28 Nov 2019

Hung assembly in Maharashtra

Source: The Hindu

Manifest pedagogy: In a parliamentary system of governance a fractured mandate gives rise to a circus of alliances and a Jugglery in numbers. This crucial and sensitive period takes a further interesting turn with the political party at center being a contender. If we throw the anti-defection law and the supreme court judgement in the SR Bommai case into the mix it will make for interesting politics. Putting aside the politics of the issue, the constitutionality of the matter.and various commissions recommendations on the issue forms interesting and important questions for UPSC.    

In news: President’s rule had been imposed in Maharashtra 

Placing it in syllabus: Role of Governor and President’s rule

Static dimensions: Governor and his role in case of Hung Assembly 

Current dimensions:

  • Issue of Presidential Rule in Maharashtra 
  • Judgement in S.R.Bommai case

Content:

Issue of Presidential Rule in Maharashtra:

  • President Ram Nath Kovind has recently approved a proclamation imposing President’s Rule (Article 356) in Maharashtra, following a recommendation from the Governor.
  • The Assembly has been kept under suspended animation.
  • Governor Bhagat Singh Koshyari in his report to the President, had said that a situation had arisen in which it was impossible to constitute or form a stable government in the State.
  • The report didn’t mention any cases of horse-trading or unfair practices.
  • Post election results, the BJP-Shiv Sena declined to form a government in alliance and the Shiv Sena could not get letters of support from the NCP and the Congress.
  • The governor invited the third largest party in the Assembly, the NCP, to explore the possibility of forming a government in the State.
  • As no party submitted a conclusive letter of support, Governor recommended President’s Rule.

Governor and his role in case of Hung Assembly:

  • Article 163 of the constitution states that there shall be a Council of Ministers headed by the Chief Minister that should aid and advice the Governor in exercise of his functions.
  • If any situation arises whereby the Governor is by or under the Constitution required to act in his discretion, the decision taken by him shall be final and that the validity of anything done by the Governor must not be called in question.
  • Hence in case of hung assembly the Governor has the discretion to invite anyone to form the government and his decision can’t be questioned in any court. 

In the Rameshwar Prasad Vs Union of India, 2006 case, a five-judge Constitution Bench, recommended the suggestions made by the R S Sarkaria Commission which had emphasized on the impartiality of Governors and their role in upholding the constitutional mandate.

Later, M M Punchhi Commission in case of hung assembly recommended that:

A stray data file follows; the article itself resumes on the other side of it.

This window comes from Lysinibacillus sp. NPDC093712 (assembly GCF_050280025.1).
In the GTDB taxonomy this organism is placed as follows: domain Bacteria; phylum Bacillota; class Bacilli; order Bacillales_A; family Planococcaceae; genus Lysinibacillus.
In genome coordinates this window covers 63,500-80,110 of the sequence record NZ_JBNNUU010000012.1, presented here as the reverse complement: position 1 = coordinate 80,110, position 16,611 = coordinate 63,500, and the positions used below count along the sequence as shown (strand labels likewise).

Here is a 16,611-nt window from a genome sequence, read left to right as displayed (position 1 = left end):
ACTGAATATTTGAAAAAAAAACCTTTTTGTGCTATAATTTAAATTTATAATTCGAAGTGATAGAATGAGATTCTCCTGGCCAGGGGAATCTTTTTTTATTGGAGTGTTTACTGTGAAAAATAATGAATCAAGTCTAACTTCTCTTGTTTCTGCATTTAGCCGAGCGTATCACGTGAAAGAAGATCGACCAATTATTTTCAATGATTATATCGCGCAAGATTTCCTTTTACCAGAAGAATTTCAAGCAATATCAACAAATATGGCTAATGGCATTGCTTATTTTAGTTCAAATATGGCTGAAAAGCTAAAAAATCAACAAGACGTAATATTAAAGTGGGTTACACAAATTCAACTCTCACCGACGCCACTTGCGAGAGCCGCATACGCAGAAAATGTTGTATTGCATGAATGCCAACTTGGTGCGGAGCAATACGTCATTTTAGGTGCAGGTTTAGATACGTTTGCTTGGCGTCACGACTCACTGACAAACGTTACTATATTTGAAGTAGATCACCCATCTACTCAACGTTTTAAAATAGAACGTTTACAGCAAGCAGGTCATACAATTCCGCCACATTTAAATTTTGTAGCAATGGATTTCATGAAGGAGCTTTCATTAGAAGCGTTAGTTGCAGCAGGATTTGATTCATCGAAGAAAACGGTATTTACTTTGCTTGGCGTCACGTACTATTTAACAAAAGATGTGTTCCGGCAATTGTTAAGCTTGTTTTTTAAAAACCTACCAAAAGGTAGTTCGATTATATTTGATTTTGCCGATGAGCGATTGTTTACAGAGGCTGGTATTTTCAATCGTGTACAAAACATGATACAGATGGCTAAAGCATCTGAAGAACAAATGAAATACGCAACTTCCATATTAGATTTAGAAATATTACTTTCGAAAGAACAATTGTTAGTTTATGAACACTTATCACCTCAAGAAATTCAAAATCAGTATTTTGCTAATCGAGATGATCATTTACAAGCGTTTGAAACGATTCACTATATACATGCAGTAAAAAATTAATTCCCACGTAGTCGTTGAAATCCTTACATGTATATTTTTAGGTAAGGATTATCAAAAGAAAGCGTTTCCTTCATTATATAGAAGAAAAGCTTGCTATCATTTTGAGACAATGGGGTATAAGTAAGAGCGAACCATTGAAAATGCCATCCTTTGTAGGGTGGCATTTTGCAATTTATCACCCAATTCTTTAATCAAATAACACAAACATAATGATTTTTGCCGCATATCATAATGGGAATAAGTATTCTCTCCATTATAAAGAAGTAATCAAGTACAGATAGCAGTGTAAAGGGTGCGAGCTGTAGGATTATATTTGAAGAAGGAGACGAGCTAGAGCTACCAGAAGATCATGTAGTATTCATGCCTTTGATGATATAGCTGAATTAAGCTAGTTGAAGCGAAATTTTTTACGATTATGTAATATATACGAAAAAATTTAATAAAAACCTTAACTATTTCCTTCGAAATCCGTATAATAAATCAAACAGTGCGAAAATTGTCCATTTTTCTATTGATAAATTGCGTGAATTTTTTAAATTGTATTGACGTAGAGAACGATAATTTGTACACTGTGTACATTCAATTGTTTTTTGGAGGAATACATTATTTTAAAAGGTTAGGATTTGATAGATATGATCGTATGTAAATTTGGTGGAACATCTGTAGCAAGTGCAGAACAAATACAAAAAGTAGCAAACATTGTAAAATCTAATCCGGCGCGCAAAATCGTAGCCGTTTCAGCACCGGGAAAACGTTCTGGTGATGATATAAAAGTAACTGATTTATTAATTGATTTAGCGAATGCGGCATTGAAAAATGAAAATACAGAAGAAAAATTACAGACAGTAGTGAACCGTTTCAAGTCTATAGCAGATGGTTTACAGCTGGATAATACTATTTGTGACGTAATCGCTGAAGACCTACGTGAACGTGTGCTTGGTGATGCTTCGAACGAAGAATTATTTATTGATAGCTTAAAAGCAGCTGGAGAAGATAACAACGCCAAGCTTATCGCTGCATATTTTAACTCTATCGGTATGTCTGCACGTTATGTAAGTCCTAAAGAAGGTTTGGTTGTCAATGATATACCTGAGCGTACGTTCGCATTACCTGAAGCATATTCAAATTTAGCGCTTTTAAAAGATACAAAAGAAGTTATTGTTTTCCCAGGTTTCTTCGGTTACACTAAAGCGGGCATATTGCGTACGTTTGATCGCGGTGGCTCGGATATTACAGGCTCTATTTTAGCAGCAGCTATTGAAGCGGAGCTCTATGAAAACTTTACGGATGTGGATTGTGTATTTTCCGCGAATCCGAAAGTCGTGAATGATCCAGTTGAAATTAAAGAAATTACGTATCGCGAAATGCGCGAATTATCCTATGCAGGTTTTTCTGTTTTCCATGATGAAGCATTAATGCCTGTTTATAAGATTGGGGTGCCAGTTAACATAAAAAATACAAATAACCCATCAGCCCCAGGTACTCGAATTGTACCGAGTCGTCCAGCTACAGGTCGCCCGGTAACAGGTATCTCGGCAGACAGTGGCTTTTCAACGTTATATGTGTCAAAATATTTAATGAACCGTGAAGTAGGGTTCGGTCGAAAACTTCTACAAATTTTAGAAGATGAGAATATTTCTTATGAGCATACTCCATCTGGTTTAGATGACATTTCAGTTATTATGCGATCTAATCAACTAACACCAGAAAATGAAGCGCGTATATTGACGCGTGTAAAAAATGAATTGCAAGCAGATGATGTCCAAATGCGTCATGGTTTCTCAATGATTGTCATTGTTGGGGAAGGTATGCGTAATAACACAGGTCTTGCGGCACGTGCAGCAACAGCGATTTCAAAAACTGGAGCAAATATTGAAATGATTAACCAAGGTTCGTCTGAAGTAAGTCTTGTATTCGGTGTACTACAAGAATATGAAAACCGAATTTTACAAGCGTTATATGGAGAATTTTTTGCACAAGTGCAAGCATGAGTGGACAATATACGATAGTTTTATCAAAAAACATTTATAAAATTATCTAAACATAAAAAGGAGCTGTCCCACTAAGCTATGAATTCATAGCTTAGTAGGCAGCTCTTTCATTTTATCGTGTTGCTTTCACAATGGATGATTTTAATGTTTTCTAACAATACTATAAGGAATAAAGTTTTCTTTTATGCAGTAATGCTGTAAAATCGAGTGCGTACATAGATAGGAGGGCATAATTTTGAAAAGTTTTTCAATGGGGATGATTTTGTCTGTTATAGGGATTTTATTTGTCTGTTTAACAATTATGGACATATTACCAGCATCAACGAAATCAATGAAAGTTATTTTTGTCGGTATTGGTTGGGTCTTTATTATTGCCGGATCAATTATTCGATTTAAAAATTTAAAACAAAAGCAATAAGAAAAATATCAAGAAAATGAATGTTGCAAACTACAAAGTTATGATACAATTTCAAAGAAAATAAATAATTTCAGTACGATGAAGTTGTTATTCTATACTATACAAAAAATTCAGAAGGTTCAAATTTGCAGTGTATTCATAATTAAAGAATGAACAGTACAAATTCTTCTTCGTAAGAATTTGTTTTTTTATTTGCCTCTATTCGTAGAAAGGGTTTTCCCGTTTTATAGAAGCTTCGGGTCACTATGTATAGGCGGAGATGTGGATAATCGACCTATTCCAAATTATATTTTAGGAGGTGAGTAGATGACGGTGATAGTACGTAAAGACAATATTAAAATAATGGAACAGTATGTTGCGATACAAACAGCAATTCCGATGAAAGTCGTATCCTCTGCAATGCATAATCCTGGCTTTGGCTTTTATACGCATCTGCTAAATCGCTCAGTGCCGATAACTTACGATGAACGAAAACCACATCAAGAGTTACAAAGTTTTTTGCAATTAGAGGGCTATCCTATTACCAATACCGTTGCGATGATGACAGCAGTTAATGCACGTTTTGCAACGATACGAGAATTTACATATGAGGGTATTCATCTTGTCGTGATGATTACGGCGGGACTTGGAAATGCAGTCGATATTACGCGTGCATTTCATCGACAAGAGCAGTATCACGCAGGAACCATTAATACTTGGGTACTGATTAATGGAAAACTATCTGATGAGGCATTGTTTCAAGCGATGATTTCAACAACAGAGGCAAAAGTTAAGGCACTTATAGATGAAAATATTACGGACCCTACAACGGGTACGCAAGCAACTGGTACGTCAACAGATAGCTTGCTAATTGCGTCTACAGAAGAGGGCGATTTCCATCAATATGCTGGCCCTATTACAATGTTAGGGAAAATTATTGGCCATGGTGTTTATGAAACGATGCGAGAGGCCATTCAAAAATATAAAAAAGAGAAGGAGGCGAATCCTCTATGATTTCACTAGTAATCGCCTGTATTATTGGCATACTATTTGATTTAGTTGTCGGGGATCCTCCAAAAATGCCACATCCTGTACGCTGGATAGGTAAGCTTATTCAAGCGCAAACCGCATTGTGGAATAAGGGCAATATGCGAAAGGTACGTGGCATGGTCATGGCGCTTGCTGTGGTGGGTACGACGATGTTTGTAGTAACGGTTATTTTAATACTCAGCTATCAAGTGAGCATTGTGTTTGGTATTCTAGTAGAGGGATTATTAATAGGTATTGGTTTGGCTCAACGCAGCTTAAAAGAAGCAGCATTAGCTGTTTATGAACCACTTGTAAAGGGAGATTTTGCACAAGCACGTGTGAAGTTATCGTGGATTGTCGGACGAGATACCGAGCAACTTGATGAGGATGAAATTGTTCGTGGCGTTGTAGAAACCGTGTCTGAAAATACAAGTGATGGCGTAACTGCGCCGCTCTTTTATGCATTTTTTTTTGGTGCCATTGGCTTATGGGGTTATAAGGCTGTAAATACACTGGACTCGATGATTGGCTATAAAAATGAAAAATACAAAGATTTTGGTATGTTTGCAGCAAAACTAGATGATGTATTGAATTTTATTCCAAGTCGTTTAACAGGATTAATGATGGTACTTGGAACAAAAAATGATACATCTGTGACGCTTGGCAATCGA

1. The party or alliances which get the widest support in the Legislative Assembly should be called upon to form the government.
  2. If there is a pre-poll coalition or alliance, it should be treated as one political party. And in case, such coalition gets a majority, the leader of such alliances shall be called by the Governor to form the government.
  3. In case no pre-poll coalition or party has a clear majority, the governor should select the Chief Minister in the order of priorities indicated here:

(i) The group of parties which had a pre-poll alliance of the largest number;

(ii) The largest single party which claims to form the government with the support of others; 

(iii) A post-electoral alliance with all partners joining the government; 

(iv) A post-electoral alliance where parties are not joining the government and the remaining including independents are supporting the government from outside.

In the S R Bommai case, a nine-judge Bench had underlined the significance of a floor test when there are claims by two political groups. 

Judgement in S.R.Bommai case (1994):

In this historic judgement, SC put an end to the arbitrary dismissal of State governments under Article 356 by spelling out restrictions.

  • The verdict concluded that the power of the President to dismiss a State government is not absolute.
  • The President should exercise the power only after his proclamation (imposing his/her rule) is approved by both Houses of Parliament.
  • Till then, the President can only suspend the Legislative Assembly by suspending the provisions of the Constitution relating to the Legislative Assembly.
  • If both Houses of Parliament disapprove or do not approve the Proclamation, the Proclamation lapses at the end of the two-month period.
  • In such a case, the government which was dismissed revives.
  • The Legislative Assembly, which may have been kept in suspended animation gets reactivated.
  • Presidential Proclamation under Article 356 is subject to judicial review.
  • The Assembly is the only forum that should test the majority of the government of the day, and not the subjective opinion of the Governor.